February: German aircraft production centers are the target of a massive bombing campaign by the U.S. Army Air Corps. Shortly thereafter, more than six hundred U.S. bombers raid Berlin. Despite the devastation caused by the bombing, Germany is able to maintain weapons and aircraft production levels.
June: The Allies capture Rome, Italy.
May 30: The Allied invasion of France commences; troops based in England begin their mobilization to cross the Channel, in a massive effort code-named Operation Overlord. Eisenhower will wait for a good weather forecast to determine the exact day of the invasion.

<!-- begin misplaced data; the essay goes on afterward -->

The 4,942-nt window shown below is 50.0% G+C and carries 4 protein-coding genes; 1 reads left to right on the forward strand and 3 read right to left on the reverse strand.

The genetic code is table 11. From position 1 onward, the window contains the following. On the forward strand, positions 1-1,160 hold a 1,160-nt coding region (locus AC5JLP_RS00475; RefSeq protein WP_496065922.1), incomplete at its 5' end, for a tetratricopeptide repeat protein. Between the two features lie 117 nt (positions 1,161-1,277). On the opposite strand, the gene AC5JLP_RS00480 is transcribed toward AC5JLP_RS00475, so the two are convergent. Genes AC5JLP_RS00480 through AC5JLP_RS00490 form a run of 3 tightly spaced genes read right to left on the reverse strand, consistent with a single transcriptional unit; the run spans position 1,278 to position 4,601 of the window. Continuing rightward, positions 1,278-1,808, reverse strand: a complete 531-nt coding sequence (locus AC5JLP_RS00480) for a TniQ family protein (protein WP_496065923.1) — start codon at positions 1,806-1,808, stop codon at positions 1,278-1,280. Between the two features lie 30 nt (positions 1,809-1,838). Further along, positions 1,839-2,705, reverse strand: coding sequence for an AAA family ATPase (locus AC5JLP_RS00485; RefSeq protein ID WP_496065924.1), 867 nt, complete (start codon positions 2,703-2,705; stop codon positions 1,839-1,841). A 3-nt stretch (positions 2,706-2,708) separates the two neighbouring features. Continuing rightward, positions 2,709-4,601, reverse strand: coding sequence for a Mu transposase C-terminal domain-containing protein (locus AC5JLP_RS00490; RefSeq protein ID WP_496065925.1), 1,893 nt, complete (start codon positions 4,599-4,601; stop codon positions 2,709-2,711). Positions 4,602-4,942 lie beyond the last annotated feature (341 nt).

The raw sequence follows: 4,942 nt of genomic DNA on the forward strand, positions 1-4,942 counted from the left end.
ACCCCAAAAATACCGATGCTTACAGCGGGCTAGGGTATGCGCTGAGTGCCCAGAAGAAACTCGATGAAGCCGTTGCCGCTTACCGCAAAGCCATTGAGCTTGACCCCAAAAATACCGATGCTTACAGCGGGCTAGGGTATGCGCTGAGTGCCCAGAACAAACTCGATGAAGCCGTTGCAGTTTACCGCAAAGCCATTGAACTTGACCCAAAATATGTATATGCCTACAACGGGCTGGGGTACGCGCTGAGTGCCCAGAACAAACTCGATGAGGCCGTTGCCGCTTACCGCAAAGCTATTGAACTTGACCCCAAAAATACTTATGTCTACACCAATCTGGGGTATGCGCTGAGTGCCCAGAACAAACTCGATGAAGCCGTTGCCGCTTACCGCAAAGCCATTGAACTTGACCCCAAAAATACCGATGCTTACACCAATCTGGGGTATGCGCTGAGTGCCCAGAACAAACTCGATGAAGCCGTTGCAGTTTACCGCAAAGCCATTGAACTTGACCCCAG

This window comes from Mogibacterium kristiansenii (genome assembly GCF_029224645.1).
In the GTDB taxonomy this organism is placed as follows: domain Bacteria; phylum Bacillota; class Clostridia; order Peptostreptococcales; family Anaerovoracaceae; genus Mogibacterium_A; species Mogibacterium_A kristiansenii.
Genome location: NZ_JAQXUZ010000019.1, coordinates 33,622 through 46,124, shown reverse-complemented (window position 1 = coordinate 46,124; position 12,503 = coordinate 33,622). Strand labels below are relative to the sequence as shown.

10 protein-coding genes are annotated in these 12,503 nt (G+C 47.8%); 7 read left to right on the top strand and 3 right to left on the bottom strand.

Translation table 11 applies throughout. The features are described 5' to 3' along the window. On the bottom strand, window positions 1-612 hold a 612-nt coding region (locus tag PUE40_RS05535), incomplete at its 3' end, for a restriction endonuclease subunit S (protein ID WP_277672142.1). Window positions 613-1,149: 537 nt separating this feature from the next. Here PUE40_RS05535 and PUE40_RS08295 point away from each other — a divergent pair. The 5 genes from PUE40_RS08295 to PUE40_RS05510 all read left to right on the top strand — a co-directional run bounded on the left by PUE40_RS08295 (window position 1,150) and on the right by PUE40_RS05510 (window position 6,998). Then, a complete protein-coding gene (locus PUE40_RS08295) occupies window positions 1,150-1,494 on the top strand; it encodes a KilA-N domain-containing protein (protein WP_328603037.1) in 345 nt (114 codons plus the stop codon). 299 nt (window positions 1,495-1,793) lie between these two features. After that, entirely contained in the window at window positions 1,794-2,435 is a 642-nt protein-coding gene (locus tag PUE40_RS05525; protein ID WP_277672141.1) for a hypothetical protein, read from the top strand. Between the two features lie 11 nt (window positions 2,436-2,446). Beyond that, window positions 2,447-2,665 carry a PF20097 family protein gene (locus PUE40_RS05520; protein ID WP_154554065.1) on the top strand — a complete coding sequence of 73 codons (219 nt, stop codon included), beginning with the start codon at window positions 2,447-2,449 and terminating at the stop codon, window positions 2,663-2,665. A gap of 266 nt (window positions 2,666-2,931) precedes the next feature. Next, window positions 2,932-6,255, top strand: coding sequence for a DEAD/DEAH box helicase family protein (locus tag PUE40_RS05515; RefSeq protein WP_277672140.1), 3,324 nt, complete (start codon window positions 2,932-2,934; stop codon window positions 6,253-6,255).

June 5: Overlord is set into motion. An advance wave of paratroopers flies to drop spots over France late in the evening, and descends into enemy territory.
June 6: D-Day. Over 160,000 Allied troops and 30,000 vehicles are landed along a 50-mile stretch of fortified French coastline and begin fighting on the beaches of Normandy.
July: The Allies take control of the French port city of Cherbourg. The retreating Germans, however, have left the city badly razed and booby-trapped.
: After four years of German occupation, the Allies liberate Paris with the help of French resistance troops led by General Charles de Gaulle.
December 16: The Battle of the Bulge begins. Hitler sends a quarter million troops across an 85-mile stretch of the Allied front, from southern Belgium into Luxembourg. In deadly cold winter weather, German troops will advance some 50 miles into the Allied lines, creating a deadly "bulge" pushing into Allied defenses.